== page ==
Few sectors of the modern global economy have been as badly impacted by the COVID-19 pandemic as the international travel industry.
With many Brits choosing domestic ‘staycations’ over foreign trips, investors are contemplating the wisdom of investing in a holiday home in the UK.
The exchequer is eager to stimulate investment. Rishi Sunak’s cutting of stamp duty for homes costing up to £500,000 has helped to stimulate the market in the short-term. The offer will last until the 31st March 2021, and will save homebuyers a maximum of £15,000. Interestingly, this holiday also applies to the purchase of second homes, which makes it tempting for investors.
This has prompted a surge in house prices in the UK’s most attractive tourist spots. Halifax recently released a report indicating that the biggest house prices were near to Snowdonia National Park, Caerphilly and the Isle of Wight. Many existing landowners, such as farmers, are having to diversify into the tourist industry, offering bed and breakfast facilities and campsites to travellers. The holiday-to-let industry is experiencing something of a rush, and there are only so many weeks of sunshine left to capitalise on. Anecdotal evidence from the industry backs this up. According to Park Holidays, who specialise in the sale of holiday-homes, “Sales have been almost double that of the previous year and the demand is still strong.”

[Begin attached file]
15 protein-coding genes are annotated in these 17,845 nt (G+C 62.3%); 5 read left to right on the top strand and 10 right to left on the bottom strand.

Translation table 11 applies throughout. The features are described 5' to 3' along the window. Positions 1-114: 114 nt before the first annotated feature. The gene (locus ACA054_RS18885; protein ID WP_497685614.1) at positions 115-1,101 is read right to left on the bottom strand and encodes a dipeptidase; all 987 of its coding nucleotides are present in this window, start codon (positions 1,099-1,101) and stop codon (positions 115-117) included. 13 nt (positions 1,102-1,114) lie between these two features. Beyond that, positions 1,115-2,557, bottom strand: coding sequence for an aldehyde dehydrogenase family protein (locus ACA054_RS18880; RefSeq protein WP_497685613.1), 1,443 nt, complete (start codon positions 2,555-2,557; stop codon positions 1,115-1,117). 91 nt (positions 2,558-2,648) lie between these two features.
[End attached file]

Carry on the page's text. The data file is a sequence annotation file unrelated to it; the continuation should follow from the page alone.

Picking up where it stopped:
Holiday-lets tend to be more profitable than long-term rentals. While landlords will need to be aware of the costs of utilities, taxes, and general maintenance, these tend to be offset by the amount you’ll be able to charge. Given that these costs remain fixed while demand for staycations skyrockets, the potential payday may be considerable.
But what happens once the pandemic is over, and international travel returns to its previous levels? The first thing to be certain of is just how much uncertainty there is. The travel situation will depend on the political situation, which will in turn depend on the medical situation. The novel coronavirus may be with us until well into next year; beyond that, it’s likely that the associated fears and anxieties will persist. As such, there’s reason to suppose that a British holiday home will remain lucrative for a while to come. Moreover, even after the lockdown has been lifted, it’s plausible that travellers from other countries will come in to take the place of Brits going elsewhere. After all, the appeal of Britain’s countryside beauty spots isn’t like to go anywhere!